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dc.contributor.authorJenks, Andrew D
dc.contributor.authorVyse, Simon
dc.contributor.authorWong, Jocelyn P
dc.contributor.authorKostaras, Eleftherios
dc.contributor.authorKeller, Deborah
dc.contributor.authorBurgoyne, Thomas
dc.contributor.authorShoemark, Amelia
dc.contributor.authorTsalikis, Athanasios
dc.contributor.authorde la Roche, Maike
dc.contributor.authorMichaelis, Martin
dc.contributor.authorCinatl, Jindrich
dc.contributor.authorHuang, Paul H
dc.contributor.authorTanos, Barbara E
dc.date.accessioned2018-11-23T14:50:59Z
dc.date.available2018-11-23T14:50:59Z
dc.date.issued2018-06-05
dc.identifier.issn2211-1247
dc.identifier.urihttps://www.repository.cam.ac.uk/handle/1810/285895
dc.description.abstractPrimary cilia are microtubule-based organelles that detect mechanical and chemical stimuli. Although cilia house a number of oncogenic molecules (including Smoothened, KRAS, EGFR, and PDGFR), their precise role in cancer remains unclear. We have interrogated the role of cilia in acquired and de novo resistance to a variety of kinase inhibitors, and found that, in several examples, resistant cells are distinctly characterized by an increase in the number and/or length of cilia with altered structural features. Changes in ciliation seem to be linked to differences in the molecular composition of cilia and result in enhanced Hedgehog pathway activation. Notably, manipulating cilia length via Kif7 knockdown is sufficient to confer drug resistance in drug-sensitive cells. Conversely, targeting of cilia length or integrity through genetic and pharmacological approaches overcomes kinase inhibitor resistance. Our work establishes a role for ciliogenesis and cilia length in promoting cancer drug resistance and has significant translational implications.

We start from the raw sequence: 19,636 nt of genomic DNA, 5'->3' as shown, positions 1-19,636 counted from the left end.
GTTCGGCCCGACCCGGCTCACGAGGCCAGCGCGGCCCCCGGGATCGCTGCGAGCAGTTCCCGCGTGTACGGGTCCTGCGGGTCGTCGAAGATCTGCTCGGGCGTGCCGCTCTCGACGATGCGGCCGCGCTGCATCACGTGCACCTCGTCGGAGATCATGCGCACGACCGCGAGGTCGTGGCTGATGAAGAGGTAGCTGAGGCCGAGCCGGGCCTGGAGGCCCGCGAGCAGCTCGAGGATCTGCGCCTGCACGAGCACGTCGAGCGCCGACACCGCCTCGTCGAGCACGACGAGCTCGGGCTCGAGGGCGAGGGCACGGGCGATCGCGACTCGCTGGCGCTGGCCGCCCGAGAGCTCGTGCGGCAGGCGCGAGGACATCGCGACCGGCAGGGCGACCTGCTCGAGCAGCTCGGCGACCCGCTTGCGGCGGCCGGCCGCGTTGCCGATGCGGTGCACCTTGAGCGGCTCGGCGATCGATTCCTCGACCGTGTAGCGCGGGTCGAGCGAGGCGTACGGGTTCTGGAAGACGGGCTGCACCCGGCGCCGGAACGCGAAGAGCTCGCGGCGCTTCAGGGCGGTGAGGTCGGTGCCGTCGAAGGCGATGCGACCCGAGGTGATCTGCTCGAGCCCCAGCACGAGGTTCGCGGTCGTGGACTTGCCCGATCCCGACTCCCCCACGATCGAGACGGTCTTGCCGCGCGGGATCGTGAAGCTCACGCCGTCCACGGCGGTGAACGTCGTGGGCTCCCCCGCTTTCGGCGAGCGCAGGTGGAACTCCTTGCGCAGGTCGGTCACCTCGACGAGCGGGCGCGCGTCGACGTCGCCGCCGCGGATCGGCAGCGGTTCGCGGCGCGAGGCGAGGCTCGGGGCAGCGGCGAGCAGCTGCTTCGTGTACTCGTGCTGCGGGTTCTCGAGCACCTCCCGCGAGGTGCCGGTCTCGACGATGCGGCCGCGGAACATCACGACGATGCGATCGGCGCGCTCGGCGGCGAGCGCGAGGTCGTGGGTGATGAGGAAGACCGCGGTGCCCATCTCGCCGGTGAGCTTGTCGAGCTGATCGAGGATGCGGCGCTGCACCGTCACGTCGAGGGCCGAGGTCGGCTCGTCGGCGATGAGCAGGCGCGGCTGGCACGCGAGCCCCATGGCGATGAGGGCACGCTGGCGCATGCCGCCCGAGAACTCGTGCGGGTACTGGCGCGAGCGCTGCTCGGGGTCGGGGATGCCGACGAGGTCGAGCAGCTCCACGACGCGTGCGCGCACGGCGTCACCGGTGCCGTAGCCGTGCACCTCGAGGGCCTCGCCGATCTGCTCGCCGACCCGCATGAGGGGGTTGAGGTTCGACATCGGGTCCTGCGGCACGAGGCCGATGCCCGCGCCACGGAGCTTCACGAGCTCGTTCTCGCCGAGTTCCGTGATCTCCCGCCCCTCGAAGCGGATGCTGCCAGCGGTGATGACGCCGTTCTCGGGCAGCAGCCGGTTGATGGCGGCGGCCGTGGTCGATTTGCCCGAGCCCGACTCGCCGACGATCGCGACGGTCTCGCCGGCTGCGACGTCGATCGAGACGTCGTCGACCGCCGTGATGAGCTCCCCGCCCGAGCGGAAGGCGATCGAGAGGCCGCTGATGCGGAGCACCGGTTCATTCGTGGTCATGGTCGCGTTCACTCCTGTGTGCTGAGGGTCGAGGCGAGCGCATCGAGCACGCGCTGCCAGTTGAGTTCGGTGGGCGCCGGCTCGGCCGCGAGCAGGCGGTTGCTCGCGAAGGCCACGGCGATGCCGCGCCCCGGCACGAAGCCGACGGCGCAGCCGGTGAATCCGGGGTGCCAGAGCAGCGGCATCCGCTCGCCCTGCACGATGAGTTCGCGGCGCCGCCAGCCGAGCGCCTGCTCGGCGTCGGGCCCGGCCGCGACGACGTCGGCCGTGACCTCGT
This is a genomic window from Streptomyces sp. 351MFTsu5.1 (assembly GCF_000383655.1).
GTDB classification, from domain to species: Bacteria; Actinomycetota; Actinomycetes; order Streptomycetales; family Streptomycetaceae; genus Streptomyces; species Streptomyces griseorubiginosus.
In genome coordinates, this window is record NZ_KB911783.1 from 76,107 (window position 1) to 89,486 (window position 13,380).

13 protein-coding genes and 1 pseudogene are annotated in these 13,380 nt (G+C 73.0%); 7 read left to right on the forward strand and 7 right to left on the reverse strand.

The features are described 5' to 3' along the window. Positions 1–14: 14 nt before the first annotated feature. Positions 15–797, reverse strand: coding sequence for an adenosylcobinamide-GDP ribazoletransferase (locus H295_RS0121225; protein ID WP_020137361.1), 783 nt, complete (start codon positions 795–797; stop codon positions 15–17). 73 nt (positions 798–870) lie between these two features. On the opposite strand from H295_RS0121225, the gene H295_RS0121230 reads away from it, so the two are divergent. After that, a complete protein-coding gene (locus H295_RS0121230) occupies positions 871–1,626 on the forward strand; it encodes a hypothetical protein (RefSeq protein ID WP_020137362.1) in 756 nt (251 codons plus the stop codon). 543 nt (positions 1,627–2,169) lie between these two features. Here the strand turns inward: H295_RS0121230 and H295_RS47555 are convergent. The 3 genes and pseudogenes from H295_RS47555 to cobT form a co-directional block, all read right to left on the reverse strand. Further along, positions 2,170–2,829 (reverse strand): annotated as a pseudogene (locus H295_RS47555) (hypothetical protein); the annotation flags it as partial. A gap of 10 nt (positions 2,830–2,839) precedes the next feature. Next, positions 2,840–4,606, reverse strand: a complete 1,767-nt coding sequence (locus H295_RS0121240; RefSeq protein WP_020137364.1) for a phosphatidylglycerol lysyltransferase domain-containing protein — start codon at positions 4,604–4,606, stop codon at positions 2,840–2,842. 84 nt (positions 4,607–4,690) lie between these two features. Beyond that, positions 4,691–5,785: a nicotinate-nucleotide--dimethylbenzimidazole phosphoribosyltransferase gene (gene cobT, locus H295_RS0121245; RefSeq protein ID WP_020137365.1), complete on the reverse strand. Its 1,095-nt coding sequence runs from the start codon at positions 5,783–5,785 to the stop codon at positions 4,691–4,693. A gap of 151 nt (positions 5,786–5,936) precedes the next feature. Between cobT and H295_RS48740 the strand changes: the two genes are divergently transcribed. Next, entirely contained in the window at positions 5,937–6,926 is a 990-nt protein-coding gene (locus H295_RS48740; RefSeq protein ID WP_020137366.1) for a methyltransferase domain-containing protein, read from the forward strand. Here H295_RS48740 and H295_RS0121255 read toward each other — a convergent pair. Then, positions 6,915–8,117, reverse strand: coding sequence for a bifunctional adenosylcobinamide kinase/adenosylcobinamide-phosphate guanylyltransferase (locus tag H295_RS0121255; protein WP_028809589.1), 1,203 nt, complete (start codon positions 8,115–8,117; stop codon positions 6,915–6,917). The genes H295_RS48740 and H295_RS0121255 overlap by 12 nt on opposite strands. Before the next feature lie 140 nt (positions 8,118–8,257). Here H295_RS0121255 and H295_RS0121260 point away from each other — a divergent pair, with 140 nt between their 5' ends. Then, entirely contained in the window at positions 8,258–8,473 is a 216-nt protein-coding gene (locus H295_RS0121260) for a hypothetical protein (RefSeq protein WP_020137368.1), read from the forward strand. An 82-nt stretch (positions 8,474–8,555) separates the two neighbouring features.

dc.description.sponsorshipThis research was partly funded by the Institute of Cancer Research and by grants from Sarcoma UK (to B.E.T. [14.2014] and P.H.H. [3.2014]), Kent Cancer Trust (to M.M.), Hilfe fuer Krebskranke Kinder Frankfurt e.V. and Frankfurter Stiftung fuer Krebskranke Kinder (to J.C.), CRUK-CI Core Grant (C14303/A17197), and S.H.D. Fellowship (Wellcome Trust/Royal Society [107609]) (to M.D.R.). B.E.T. was supported by an ICR fellowship.
dc.languageeng
dc.publisherElsevier
dc.rightsAttribution 4.0 International
dc.rights.urihttp://creativecommons.org/licenses/by/4.0/
dc.subjectFGFR
dc.subjectHedgehog pathway
dc.subjectcilia
dc.subjectkinase inhibitor
dc.subjectresistance
dc.titlePrimary Cilia Mediate Diverse Kinase Inhibitor Resistance Mechanisms in Cancer.
dc.typeArticle
prism.endingPage3055
prism.issueIdentifier10
prism.publicationDate2018
prism.publicationNameCell Reports
prism.startingPage3042
prism.volume23
dc.identifier.doi10.17863/CAM.33238
dcterms.dateAccepted2018-05-03
rioxxterms.versionofrecord10.1016/j.celrep.2018.05.016
rioxxterms.versionVoR
rioxxterms.licenseref.urihttp://creativecommons.org/licenses/by/4.0/
rioxxterms.licenseref.startdate2018-06-05
dc.contributor.orcidde la Roche, Maike [0000-0002-0558-4119]
dc.identifier.eissn2211-1247
rioxxterms.typeJournal Article/Review
pubs.funder-project-idWellcome Trust (107609/Z/15/Z)
pubs.funder-project-idCancer Research UK (C14303/A17197)
cam.issuedOnline2018-06-08


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Attribution 4.0 International
Except where otherwise noted, this item's licence is described as Attribution 4.0 International